My friend and I are working on a new way of writing using the idea of fractions: the part above the fraction line is the consonant and the part below the line is the vowel. This method of writing has several diacritical symbols as well.
From top to bottom:
- Diacritical symbol signifying Specific Consonant (The little V; marks a Consonant to be stronger in a list of Consonant with the vowels (below) applied to them.)
- Diacritical symbol signifying stretching out the sound of the specific letter (the horizontal line).
- Diacritical symbol signifying using the vocal cords on the specific group of letters (the “sine wave”).
- The consonant itself (the rotated “D”, in this case, Uh).
- The “fraction line”.
- Vowel (in this case, ee).
Here there are three consonants, from right to left: “Ko” (stressed, little V); “V” (sine wave above-head), “M” (horizontal line). As you can understand, the common vowel is “O” as in Overwatch, and is located below the fraction line.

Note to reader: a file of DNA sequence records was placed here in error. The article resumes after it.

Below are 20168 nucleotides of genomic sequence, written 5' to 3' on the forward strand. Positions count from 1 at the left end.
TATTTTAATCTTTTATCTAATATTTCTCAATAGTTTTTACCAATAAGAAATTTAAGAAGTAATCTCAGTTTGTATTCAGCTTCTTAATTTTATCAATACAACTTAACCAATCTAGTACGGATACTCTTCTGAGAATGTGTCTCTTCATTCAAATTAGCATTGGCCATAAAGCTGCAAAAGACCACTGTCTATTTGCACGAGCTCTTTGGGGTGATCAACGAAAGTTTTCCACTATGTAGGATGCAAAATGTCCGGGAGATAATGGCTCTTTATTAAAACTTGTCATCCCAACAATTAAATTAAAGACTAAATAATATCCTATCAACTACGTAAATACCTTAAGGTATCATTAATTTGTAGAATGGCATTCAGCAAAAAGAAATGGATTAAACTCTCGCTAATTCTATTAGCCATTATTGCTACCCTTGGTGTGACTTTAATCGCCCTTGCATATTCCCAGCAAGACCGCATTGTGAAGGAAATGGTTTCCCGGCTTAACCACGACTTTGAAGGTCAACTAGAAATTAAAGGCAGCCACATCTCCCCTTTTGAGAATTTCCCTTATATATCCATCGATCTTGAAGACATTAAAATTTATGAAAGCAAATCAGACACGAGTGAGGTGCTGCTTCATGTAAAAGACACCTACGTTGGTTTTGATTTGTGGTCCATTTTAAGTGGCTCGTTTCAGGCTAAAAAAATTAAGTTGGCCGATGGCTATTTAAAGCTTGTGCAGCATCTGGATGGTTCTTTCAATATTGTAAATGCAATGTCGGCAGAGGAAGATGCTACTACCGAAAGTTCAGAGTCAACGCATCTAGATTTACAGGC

Getting rid of the little V above the A-like letter will make this unreadable.
- Can TrueType itself even support this sort of writing?
- Can it deal with multiple symbols above a common line (i.e.
grouped to a common vowel)?
- Is there software that can support this font creation?
Well, the base idea sounds to me like Hangul https://en.wikipedia.org/wiki/Hangul
where you have blocks of consonant / vowel letters and a O where you have an empty sound.
You have some problems
I. Designing a font. You just use a font design program like fontographer or an alternative to it: http://alternativeto.net/software/fontographer/
II. Each glyph should correspond to a call on a keyboard. If you have an english based keyboard, either you type it directly or call for an ascii number or an unicode one.
In other languages it is comon to type two keys to form a variation, for example in spanish you need to type ´ and a to form an á.
In this case you need to configure the keyboard to respond to that combination of calls to from a key, which is more common in asian keyboards than latin based ones.
But this is out of the scope of graphic design.
Source : Link , Question Author : Phantom , Answer Author : Rafael